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Pulmonary artery hypertension gets the knock-out treatment

21 Oct 2013
Bauer, P. M., Bauer, E. M., Rogers, N. M., et al. (2012). Activated CD47 Promotes Pulmonary Arterial Hypertension Through Targeting Caveolin-1. Cardiovascular Research 93(4): 682-93. Details

Customer Study Highlights

Pulmonary artery hypertension (PAH) is a disease of the small arteries of the lungs involving vascular remodeling and increased vascular resistance. As a consequence, the right ventricle of the heart develops thicker musculature (ventricular hypertrophy) which can cause the heart to eventually fail.

Nitric oxide signaling in blood vessels normally promotes relaxation, but this signaling pathway in pulmonary arterioles is lost in PAH. This deficiency prompted researchers from the University of Pittsburgh School of Medicine to determine why.

Part of their approach involved creating a genetic strain of mice (‘knockout mice’) with mutations to genes encoding thrombospondin-1 (TSP1) and its receptor CD47. These were chosen because both proteins were hypothesized to be involved in the uncoupling of the enzyme that makes nitric oxide. Next, to model PAH, 9-12 week old mice were exposed hypoxic conditions for 21 days (10% O2). The effect of PAH on heart function was then monitored using a Millar pressure catheter placed into the right ventricle and a PowerLab to acquire right ventricular systolic pressure (RVSP) data.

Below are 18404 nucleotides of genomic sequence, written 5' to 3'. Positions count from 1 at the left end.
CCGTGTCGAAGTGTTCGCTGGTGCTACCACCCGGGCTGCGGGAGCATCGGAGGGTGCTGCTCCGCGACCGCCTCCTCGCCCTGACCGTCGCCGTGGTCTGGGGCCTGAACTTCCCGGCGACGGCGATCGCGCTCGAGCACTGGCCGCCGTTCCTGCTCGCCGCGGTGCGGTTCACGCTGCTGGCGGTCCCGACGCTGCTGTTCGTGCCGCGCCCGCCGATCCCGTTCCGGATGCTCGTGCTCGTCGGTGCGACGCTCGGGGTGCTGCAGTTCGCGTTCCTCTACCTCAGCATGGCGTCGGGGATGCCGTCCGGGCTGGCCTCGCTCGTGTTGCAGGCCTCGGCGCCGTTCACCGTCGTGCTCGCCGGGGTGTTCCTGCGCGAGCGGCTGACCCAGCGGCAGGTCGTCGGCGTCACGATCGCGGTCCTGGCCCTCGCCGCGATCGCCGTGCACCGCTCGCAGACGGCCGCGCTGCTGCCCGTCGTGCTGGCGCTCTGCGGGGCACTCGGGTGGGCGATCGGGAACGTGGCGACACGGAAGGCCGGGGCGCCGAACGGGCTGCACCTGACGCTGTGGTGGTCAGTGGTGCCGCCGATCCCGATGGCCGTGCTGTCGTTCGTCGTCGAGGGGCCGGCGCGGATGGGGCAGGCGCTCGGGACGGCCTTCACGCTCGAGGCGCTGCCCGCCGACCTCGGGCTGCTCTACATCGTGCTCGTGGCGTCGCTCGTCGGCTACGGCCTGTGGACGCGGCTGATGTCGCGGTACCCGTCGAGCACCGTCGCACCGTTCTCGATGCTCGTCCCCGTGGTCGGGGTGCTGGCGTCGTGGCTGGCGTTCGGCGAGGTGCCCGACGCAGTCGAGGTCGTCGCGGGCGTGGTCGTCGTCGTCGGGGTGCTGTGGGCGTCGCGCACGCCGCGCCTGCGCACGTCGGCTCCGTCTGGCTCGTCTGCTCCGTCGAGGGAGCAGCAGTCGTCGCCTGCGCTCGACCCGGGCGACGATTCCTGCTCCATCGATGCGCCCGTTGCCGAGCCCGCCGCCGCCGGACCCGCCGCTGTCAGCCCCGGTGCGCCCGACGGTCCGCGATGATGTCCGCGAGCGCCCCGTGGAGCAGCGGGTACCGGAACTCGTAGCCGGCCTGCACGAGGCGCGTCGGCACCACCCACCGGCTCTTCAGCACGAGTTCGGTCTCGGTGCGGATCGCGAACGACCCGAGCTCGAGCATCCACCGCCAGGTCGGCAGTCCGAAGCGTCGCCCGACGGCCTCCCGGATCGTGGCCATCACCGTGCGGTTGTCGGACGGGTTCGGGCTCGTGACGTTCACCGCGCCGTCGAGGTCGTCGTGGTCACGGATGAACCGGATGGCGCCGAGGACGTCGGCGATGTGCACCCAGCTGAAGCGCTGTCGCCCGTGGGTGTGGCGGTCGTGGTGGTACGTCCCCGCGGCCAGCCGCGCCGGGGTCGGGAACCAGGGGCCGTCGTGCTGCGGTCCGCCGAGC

Hypoxic conditions in wild-type mice were associated with a rapid induction of pulmonary TSP1 protein expression, CD47 activation, and local free radical production leading to pulmonary vascular wall thickening. Consistent with narrowing of pulmonary arterioles was an increase in RVSP, and increased ventricular wall thickness. In TSP1 knockout mice these effects were significantly reduced.

This study demonstrates a novel signaling pathway involved in the pathogenesis of pulmonary artery hypertension. Such pathways may be able to be exploited pharmacologically in future therapeutic interventions of PAH.

By Matthew Goddard

Science Manager

Researcher, Dad and motorbike racer.